I am making the following assumptions as we start this tutorial:
You have installed Windows Server 2012/2012R2, applied the most recent patches, connected to storage, renamed your network adapters to enable easy identification (and teamed them, if required), and configured IP addresses.
The next step is to enable the Hyper-V role. This task can be performed graphically, through Server Manager, using the same process that you use to add any other role or feature. Or you can use Windows PowerShell:
NOTE: In Windows PowerShell, unlike in the Add Roles and Features Wizard, management tools and snap-ins for a role are not included by default. To include management tools as part of a role installation, add the -IncludeManagementTools parameter to the cmdlet. If you are installing roles and features on a server that is running the Server Core installation option of Windows Server 2012, and you add a role’s management tools to an installation, you are prompted to change the installation option to a minimal-shell option that allows the management tools to run. Otherwise, management tools and snap-ins cannot be installed on servers that are running the Server Core installation option of Windows Server.
Do one of the following to open a Windows PowerShell session with elevated user rights.
◦ On the Windows desktop, right-click Windows PowerShell on the taskbar, and then click Run as Administrator.
◦ On the Windows Start page, type any part of the name Windows PowerShell. Right-click the shortcut for Windows PowerShell when it is displayed on the Start page in the Apps results, click Advanced, and then click Run as Administrator. To pin the Windows PowerShell shortcut to the Start page, right-click the shortcut, and then click Pin to Start.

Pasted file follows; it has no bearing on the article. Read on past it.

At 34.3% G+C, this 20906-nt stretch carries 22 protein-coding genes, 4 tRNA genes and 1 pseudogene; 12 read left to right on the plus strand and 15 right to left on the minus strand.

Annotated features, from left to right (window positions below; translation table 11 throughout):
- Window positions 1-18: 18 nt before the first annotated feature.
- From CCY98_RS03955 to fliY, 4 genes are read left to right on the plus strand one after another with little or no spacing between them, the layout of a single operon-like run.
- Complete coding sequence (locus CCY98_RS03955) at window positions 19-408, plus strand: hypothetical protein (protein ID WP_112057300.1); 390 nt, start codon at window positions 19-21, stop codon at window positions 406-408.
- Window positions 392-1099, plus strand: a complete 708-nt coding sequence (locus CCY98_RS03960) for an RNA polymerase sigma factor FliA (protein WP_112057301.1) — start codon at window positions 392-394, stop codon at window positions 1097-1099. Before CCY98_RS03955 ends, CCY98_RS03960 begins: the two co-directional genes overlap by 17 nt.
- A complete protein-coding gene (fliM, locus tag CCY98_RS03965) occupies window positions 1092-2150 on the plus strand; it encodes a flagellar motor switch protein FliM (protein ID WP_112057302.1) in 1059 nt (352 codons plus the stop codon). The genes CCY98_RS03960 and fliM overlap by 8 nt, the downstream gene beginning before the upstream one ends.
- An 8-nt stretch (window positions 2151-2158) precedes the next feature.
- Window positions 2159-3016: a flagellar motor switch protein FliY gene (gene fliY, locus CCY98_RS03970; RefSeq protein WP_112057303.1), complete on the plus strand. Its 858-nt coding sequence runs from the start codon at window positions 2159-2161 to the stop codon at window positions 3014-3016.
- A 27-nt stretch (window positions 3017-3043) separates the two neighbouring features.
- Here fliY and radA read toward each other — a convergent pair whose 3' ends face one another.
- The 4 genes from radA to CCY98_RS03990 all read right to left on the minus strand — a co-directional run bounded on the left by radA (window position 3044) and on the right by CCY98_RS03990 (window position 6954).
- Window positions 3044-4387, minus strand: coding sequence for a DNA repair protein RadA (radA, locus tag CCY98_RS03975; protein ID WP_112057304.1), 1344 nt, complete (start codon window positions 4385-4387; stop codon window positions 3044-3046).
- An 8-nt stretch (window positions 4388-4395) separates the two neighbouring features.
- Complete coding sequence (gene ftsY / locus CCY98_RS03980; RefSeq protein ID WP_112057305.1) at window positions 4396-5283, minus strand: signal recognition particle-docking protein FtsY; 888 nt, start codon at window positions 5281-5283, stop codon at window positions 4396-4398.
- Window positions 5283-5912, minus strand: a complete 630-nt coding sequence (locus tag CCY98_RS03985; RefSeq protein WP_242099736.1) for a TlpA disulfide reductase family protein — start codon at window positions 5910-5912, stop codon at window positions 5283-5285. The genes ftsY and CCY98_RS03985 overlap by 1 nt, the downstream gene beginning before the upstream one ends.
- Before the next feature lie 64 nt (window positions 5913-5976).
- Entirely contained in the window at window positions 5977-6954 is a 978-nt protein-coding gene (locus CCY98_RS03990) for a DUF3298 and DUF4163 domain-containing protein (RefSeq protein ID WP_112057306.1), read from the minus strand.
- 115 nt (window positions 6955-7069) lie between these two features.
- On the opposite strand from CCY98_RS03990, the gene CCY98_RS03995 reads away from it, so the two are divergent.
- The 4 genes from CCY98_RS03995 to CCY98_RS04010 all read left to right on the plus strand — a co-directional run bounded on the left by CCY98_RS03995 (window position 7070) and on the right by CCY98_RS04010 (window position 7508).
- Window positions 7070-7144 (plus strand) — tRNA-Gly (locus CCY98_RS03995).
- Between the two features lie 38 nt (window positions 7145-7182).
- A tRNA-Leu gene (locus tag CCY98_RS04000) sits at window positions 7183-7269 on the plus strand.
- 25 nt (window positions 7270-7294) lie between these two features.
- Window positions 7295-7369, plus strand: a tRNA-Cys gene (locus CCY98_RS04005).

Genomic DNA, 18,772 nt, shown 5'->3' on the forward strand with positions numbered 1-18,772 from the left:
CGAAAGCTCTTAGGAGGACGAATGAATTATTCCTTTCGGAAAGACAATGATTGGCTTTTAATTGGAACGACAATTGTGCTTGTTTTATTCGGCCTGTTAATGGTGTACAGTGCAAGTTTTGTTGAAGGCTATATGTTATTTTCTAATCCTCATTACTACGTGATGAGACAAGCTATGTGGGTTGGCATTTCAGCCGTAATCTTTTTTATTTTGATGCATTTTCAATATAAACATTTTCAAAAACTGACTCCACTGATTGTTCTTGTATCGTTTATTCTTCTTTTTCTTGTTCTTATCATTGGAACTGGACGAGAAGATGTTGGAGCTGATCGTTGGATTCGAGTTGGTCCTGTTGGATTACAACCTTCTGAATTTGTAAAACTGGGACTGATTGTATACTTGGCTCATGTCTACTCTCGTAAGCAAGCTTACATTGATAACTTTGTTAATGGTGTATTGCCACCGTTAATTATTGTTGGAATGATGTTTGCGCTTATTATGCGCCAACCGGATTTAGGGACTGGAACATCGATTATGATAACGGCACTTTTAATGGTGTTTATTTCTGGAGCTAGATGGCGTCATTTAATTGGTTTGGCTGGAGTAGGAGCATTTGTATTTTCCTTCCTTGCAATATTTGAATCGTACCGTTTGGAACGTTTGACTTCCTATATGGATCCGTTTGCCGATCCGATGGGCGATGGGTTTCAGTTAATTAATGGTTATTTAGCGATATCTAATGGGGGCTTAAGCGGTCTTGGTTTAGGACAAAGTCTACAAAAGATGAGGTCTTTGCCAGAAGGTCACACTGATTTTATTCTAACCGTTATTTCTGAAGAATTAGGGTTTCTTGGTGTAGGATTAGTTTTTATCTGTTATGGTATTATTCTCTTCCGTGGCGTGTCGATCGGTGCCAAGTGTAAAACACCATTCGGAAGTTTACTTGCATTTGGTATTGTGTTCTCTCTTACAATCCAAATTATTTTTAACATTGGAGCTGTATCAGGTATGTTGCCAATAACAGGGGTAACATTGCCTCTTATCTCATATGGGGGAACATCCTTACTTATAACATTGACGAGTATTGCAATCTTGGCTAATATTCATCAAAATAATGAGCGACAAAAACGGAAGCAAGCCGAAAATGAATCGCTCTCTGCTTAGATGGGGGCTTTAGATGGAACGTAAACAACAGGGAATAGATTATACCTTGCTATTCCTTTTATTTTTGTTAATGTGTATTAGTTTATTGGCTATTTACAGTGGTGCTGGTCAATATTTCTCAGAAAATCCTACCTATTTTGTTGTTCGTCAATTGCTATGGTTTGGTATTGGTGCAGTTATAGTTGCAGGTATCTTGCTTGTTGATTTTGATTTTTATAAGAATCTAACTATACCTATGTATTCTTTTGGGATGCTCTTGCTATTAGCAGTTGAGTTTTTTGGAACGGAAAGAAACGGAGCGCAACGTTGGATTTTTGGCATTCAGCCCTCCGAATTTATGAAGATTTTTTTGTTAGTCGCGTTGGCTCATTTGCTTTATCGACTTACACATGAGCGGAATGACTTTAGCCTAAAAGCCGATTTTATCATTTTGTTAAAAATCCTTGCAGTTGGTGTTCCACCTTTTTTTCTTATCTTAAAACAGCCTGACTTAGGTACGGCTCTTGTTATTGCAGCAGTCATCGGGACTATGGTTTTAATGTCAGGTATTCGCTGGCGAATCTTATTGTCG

Type the following, and then press Enter, where computer_name represents a remote computer on which you want to install Hyper-V.
To install Hyper-V directly from a console session, do not include -ComputerName <computer_name> in the command.
Install-WindowsFeature –Name Hyper-V -ComputerName <computer_name> -IncludeManagementTools -Restart
The benefit of using the Server Manager GUI is that it also prompts you to create a virtual switch on a selected network adapter in the server. The virtual network adapters that you configure on your VMs connect to this switch to access the external network. By default, a virtual network adapter is also created on the host OS so that the OS can use that adapter for VM traffic. If you have a dedicated management network adapter, disable the shared adapter after you complete the installation process.
The following are the basic steps for using Server Manager:
1. Log on, as an account with administrative credentials, to the server that will be the Hyper-V host and launch Server Manager. Or remotely launch Server Manager with an account that has administrative credentials on the server that will be the Hyper-V host.
2. Select Add Roles and Features from the Manage menu.
3. Click Next on the Before You Begin page.
4. On the Installation Type page, choose the Role-based installation type and click Next.
5. On the Server Selection page, from the list of servers in the server pool, choose the server on which to install the Hyper-V role and click Next.
6. Under Server Roles, select Hyper-V and accept the option to automatically install the management tools.
7. On the Create Virtual Switches page, select the network adapter that you want to use for VM traffic and click Next.
8. Leave the check box for the option to enable live migrations cleared and click Next. Live migration can easily be added later.
9. Choose new locations for VM storage, or accept the defaults, and click Next.
10. Select the check box to enable automatic restart of the server if required, and click Yes in the displayed confirmation box. Click the Install button.